The Psych Central Report

Halloween Safety Tips

by SS8282
October 2005

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Halloween is coming up right around the corner. Little princesses, pirates, and Harry Potters go from door to door, excitedly saying, “Trick or treat!” There are parties, and haunted houses. It is a time when people let their imagination loose in dressing up or decorating their homes to turn them into haunted houses; a time when a little scare is exhilarating and fun. Unfortunately, sometimes things do get realistically scary and something goes wrong. Practicing the following safety tips can help minimize the chances of something going wrong.

Costume

It is safer to use face paint than a mask, which can block the child’s view. If a mask must be worn, the eye-holes need to be large enough for the child to see well. It should fit the child’s face so that it can not be easily shifted, thereby covering the eyes.

Check the length of the costume. If it is too long, the child (and others) can trip over it.

Treats

Treats should never be eaten before being checked by a trusted adult.

Check all the treats the child brings back. Make sure that nothing is tampered with. If in doubt, throw it out.

It is best not to give out home-made food to children. To err on the side of caution, they may be thrown into the garbage, just in case there’s something in there that may harm the child.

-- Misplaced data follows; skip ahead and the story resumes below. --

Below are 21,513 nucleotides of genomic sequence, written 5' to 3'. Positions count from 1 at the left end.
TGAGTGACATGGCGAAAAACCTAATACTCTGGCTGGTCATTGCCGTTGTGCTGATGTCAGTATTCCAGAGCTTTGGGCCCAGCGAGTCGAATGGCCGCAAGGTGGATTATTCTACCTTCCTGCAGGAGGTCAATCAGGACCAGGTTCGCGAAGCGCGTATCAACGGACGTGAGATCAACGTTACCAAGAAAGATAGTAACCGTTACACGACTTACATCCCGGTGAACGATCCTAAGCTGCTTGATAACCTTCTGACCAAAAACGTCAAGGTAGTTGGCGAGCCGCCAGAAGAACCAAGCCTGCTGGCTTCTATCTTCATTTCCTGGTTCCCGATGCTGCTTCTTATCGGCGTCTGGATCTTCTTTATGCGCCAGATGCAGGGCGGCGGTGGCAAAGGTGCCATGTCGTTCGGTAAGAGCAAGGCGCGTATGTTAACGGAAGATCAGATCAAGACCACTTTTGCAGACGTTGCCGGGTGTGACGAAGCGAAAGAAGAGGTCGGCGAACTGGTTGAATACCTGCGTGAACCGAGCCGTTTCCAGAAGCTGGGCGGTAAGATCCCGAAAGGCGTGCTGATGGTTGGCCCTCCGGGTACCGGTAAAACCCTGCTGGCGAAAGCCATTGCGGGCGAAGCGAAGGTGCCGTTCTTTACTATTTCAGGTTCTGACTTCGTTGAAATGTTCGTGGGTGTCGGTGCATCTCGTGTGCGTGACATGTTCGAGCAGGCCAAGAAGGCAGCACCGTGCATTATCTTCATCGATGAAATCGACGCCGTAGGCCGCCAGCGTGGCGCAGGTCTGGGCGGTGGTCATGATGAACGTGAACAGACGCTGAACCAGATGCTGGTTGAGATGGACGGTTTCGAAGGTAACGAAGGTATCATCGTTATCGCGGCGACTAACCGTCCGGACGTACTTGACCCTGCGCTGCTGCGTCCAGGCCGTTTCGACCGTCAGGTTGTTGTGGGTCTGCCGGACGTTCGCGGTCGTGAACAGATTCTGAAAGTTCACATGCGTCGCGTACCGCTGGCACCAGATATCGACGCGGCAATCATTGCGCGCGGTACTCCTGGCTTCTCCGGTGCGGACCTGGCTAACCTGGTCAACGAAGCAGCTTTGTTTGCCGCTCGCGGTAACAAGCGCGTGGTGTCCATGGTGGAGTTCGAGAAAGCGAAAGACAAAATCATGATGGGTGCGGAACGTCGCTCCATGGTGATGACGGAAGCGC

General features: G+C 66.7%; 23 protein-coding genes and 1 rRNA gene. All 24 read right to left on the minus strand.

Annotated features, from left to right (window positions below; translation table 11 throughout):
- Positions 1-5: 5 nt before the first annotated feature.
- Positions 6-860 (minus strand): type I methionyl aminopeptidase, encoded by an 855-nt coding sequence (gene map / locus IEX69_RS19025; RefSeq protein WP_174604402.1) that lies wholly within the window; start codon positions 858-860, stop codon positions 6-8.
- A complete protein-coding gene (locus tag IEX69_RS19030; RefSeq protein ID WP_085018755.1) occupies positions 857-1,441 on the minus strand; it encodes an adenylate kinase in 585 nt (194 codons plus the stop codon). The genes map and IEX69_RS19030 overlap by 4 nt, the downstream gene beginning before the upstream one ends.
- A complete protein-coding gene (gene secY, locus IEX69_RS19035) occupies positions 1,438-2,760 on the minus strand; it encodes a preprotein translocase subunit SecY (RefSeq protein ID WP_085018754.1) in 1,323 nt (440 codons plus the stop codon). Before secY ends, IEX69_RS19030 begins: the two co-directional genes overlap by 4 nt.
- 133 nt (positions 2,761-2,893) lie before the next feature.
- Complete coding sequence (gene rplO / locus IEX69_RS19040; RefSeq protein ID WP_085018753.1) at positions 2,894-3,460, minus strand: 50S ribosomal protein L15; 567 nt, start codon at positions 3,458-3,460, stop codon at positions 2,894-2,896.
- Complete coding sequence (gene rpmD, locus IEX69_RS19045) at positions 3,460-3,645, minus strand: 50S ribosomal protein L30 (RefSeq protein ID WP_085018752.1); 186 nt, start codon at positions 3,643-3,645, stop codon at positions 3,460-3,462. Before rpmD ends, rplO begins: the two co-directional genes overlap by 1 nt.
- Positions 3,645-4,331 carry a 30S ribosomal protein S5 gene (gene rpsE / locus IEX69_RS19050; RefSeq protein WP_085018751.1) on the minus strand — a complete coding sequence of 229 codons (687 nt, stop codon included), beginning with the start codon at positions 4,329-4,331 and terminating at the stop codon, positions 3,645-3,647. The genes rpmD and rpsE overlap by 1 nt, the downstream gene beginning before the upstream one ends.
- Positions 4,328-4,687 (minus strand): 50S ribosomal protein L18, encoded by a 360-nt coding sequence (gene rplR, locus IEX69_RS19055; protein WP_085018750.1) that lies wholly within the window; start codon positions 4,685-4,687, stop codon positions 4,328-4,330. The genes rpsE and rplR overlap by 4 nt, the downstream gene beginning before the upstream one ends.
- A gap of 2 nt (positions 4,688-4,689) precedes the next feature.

General Safety

At least one responsible adult should take younger children around, to ensure their safety.

Children should never, EVER go into a house, unless they know the occupants very well, or the adult that is taking them around goes in with them.

Keep watch on older and bigger children, even adults, who ruin the fun by being bullies. They take away the treats right from the child’s hands. Sometimes, they would push the child down, or worse, before stealing his or her bag of treats.

Keep paths to the door well lit to avoid people from bumping or tripping over things.

If candles are used to light up pumpkins (jack-o-lanterns), it must be carefully watched in case it gets tipped over and sets something on fire.

Hallowe’en comes only once a year, and its safety issues can very easily be forgotten or overlooked. Safety is very important, and heeding these safety tips can help ensure that everyone will have a happy and fun time.

Last reviewed: By John M. Grohol, Psy.D. on 4 Oct 2005
    Published on PsychCentral.com. All rights reserved.

 

 

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